“It’s much more passive that traditional real estate investing” is a phrase you might see or hear when starting your research into the world of note investing. I mean, after all, you don’t have to deal with tenants, toilets, and trash. However, just as real estate investing ranges from Very Passive (investing in REITs) to Very Active (rehabbing, flipping, wholesaling), note investing has a broad spectrum of passiveness that can be tailored to all types of investors.
One thing that should be addressed up front is understanding your personal goals before thinking about the type of note investing you should participate in. Are you someone who is heavily invested in the stock market and simply wants to diversify with an asset class backed by a hard asset like real estate? Or perhaps you’re someone who finds the concept of note investing intriguing enough to pursue it as a side business? Or maybe you’re a seasoned real estate investor looking to switch from raising capital for apartment buildings to starting a fund that purchases hundreds or even thousands of notes at a time.
Regardless of your current situation, you need to clearly understand your goals before deciding on an initial note investing strategy. Before we dive into the details, it is worth noting that the definition of “passive” for the purpose of this article is the amount of time an investor will spend in managing their investment or business. Note investing can be done remotely through a phone and a computer, so one could argue it is never physically demanding and therefore it is always passive; however, depending on the strategy you’re using it can require significant time investment.
The Stages of Passiveness
The figure above is a representation of the different stages of note investing passiveness ranging from Very Passive (Stage 1) to Very Active (Stage 5). Within these different stages exist various note investing strategies for an investor to utilize. This is not necessarily an all-encompassing list, but it does represent the most common ways that investors profit from notes.
Further, these stages aren’t intended to represent a chronological sequence for someone that wants to start investing in notes (i.e., start in Stage 1 and work your way to Stage 5). Rather, they are meant to represent the spectrum of passiveness for the investor. There are many experienced note investors that utilize the strategies of multiple stages. Now we will go into a more detailed explanation of the strategies listed above.
Stage 1: Very Passive
Strategy: Investing in a Fund
The first strategy is investing in a note fund. This is probably the most passive way that an individual can invest in notes. The fund structure can vary, but typically the investor is providing capital for an equity stake in an LLC that will purchase many individual notes. Although the JOBS Act of 2012 allowed for increased access to fund investing for those who may not have qualified previously, this approach is often open only to accredited or sophisticated investors and can require a substantial minimum investment. (Note: the definition of an accredited investor has recently changed, please see the link here.)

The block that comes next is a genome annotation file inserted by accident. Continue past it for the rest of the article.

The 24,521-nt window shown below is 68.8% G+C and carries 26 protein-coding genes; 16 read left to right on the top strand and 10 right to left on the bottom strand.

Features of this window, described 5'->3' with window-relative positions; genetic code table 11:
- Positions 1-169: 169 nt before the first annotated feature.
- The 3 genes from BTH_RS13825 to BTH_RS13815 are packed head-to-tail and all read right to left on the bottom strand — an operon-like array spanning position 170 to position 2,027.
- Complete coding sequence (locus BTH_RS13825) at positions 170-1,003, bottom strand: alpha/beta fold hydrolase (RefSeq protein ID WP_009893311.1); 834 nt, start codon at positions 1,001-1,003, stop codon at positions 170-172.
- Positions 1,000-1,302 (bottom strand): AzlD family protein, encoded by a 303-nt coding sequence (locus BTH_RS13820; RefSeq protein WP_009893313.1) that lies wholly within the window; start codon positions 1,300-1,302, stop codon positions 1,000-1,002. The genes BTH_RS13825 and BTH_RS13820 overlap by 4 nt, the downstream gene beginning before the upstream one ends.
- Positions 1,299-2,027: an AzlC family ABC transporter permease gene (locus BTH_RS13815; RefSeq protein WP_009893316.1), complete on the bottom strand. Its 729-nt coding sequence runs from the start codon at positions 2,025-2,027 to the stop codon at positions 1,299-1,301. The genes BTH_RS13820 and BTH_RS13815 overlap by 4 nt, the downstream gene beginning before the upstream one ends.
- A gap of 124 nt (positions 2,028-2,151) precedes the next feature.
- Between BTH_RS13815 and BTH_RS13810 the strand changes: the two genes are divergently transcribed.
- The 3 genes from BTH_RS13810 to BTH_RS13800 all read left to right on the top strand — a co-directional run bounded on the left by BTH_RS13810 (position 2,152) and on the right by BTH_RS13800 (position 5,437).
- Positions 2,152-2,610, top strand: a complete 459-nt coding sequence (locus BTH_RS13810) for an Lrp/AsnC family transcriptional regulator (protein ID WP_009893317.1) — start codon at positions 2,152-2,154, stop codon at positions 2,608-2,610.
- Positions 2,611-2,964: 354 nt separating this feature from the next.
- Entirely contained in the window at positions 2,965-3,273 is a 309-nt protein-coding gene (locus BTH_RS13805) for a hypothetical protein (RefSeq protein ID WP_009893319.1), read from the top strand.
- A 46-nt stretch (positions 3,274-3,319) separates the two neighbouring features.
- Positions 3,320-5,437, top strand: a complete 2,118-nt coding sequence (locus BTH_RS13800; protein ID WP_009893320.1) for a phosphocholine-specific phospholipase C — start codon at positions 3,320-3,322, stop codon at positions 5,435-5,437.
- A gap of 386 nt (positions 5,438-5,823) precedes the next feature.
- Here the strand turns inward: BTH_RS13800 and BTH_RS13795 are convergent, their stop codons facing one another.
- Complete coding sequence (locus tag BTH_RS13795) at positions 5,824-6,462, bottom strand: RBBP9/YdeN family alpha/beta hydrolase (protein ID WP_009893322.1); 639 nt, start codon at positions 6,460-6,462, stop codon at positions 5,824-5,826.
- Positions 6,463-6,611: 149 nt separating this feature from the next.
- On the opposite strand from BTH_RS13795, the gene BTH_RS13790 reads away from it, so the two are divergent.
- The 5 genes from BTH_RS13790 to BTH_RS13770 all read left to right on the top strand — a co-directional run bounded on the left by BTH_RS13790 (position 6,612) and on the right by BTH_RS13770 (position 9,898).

One of the benefits of investing in a fund is that it is Very Passive for the investor as they are not managing any of the day-to-day operations of the fund. Also, because the day-to-day operations are taken care of, the investor doesn’t usually need to have expertise in the note investing business to realize strong returns that are not correlated with the stock market. If you’re an accredited or sophisticated investor looking to diversify your portfolio outside of Wall Street and don’t have the time or desire to learn the ins and outs of note investing, consider researching note funds.
Jamie’s comments: We have personally invested in a few different note funds, including one of Dave Van Horn’s PPR funds. If you have more money than time and you aren’t looking to learn a ton about notes, investing in a fund can be a great choice.
Stage 2: Rather Passive
Two strategies for Rather Passive note investing are hypothecation and purchasing partials. These two strategies are quite similar and are compared in detail here. For the purpose of this post, we will keep it short and simple.
Hypothecation is the use of an existing note as collateral for a new loan. For example, if a seasoned note investor has a solid performing note, they use that performing note as collateral to obtain a loan from another investor. In this case because we’re talking about a Rather Passive strategy, as you would be the one that would loan capital to the seasoned note investor. This is more active than fund investing for a few reasons. First, you need to know individuals that are in the note industry that have performing notes that they want to use as collateral. Second, even though you don’t initially own any notes, there is the potential to obtain ownership of the note if the terms of the loan contract aren’t followed.
It is also possible that you could end up with the property itself through foreclosure or other means if the note becomes non-performing. That’s why it is critical that–before you participate in a hypothecation deal–you understand: the details of the asset that is serving as the collateral, the experience level and reputation of the investor you are loaning money to, and the verbiage in the contract between the two of you. If everything goes smoothly you’ll simply receive monthly payments from the investor managing the note and won’t have to worry about much else. However, every situation is unique so always do your research.
Strategy: Purchasing Partials
A partial note is exactly what it sounds like: part of a whole note. Hence, the sale of a note partial is when one note investor sells a portion of payments to another investor. In our case, this Rather Passive strategy is the partial purchase of an already existing note. It differs from hypothecation in that you are likely taking legal ownership of part of the note. The partial buyer may even manage the day-to-day oversight of the note for the time period in which they are receiving payments.
Partial agreements can be structured in many different ways, but in general the risk profile and passiveness level associated with buying partials are very similar to those of participating in a hypothecation. If you’re looking for more details about partials, read this great article written by Josh Andrews of Notable Capital here. All in all, buying partials can be a Rather Passive way to go.